The financial law professor told Congress in a speech Wednesday that blockchains

A financial law professor told Congress in a speech Wednesday that public blockchains are too “fragile” to tokenize billions of dollars of real assets because they are largely inefficient and cannot handle large volumes of transactions.

“Cryptocurrencies run on permissionless public blockchains, and no tokens are needed,” Hilary Allen, a professor at American University Washington School of Law, said in a speech before the Financial Services Committee of the United States House of Representatives (HFSC) on June 5.

Allen was one of several industry leaders invited to speak about the impact tokenized RWAs could have on financial markets – where she said public blockchains are not a suitable enough infrastructure:

“Blockchain suffers from inevitable inefficiency and operational fragility that make it unsuitable as a real-world asset support infrastructure.”

Allen said she thought blockchain would be a “revolutionary” technology when it was discovered a decade ago before she began learning from independent technology experts about how “limited and problematic” the infrastructure was “.

“Public, permissionless blockchains are inappropriate for the vast majority of problems people have tried to solve,” said the self-described “financial pessimist.”

Allen addresses the HFSC on June 4. Source: HFSC

Allen claimed that public blockchains “cannot process large amounts of transactions.”

However, countless transfers worth over $1 billion have taken place on Bitcoin and Ethereum.

For example, a Bitcoin whale transferred $6 billion to a new address in a single transfer in March.

Allen claimed that ledgers and other databases might be better suited for coding, but he offered no rationale for any specific technology.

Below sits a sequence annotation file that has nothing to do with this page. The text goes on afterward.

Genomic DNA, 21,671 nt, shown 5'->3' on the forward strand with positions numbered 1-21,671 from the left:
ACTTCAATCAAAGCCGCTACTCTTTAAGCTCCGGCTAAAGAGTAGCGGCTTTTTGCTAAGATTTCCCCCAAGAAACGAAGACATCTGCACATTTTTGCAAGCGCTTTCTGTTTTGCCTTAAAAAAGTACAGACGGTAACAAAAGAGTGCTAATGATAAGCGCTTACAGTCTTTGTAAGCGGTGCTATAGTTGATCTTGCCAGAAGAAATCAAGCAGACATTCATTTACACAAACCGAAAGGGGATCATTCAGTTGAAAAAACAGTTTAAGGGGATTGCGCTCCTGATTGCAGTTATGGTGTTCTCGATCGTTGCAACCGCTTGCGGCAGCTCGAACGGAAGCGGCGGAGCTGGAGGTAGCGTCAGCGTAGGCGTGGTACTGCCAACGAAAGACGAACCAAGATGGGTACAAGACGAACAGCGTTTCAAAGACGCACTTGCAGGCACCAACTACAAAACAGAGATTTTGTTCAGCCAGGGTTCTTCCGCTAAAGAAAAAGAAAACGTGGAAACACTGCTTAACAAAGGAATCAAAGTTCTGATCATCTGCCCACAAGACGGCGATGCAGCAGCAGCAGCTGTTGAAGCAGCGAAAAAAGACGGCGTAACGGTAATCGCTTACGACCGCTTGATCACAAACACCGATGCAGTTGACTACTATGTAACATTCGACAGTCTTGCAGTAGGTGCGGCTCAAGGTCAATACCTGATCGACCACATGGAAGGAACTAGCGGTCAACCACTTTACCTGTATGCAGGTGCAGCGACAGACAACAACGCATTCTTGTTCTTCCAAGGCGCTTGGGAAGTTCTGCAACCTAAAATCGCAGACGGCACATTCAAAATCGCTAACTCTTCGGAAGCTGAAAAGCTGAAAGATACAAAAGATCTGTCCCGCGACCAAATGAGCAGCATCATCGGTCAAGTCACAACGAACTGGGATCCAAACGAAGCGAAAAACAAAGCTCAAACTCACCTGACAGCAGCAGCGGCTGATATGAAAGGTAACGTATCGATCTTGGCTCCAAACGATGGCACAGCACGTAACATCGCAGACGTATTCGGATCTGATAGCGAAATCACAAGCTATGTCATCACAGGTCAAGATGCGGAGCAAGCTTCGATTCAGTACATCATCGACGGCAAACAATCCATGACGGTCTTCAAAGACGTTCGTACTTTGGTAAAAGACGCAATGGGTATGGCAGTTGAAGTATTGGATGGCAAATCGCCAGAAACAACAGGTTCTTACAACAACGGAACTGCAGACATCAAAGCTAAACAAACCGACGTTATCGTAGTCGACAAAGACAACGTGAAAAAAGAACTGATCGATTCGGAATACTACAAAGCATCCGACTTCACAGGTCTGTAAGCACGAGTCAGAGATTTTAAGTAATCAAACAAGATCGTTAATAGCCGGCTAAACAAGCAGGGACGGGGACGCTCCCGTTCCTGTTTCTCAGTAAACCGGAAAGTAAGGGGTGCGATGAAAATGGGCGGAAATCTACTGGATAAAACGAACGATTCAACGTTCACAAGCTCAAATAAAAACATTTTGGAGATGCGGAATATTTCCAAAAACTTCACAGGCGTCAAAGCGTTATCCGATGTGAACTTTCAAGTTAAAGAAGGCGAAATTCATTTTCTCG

“We need to be very thoughtful about where we deploy the token,” Allen concluded.

about: Tokenized Asset Market Could Reach $16 Trillion on Public Blockchains – RippleX VP

Allen’s comments contradict those of BlackRock CEO Larry Fink, who believes that every stock and bond will eventually be converted into a token on the blockchain.

BlackRock notably tokenized its institutional digital liquidity fund in USD on Ethereum in March. According to analysts at 21Shares, the fund has already amassed $462 million in assets.

Today, more than $1.53 billion in U.S. Treasury securities are tokenized on the blockchain.

In March 2023, investment bank Citi estimated that between $4 trillion and $5 trillion worth of RWA would be tokenized on the blockchain by 2030.

However, Citi acknowledged that there are still challenges ahead in building the infrastructure and ensuring that a set of interoperability standards are widely followed.

review: Godzilla vs. Kong: SEC Faces Uphill Battle Over Legal Power of Cryptocurrencies

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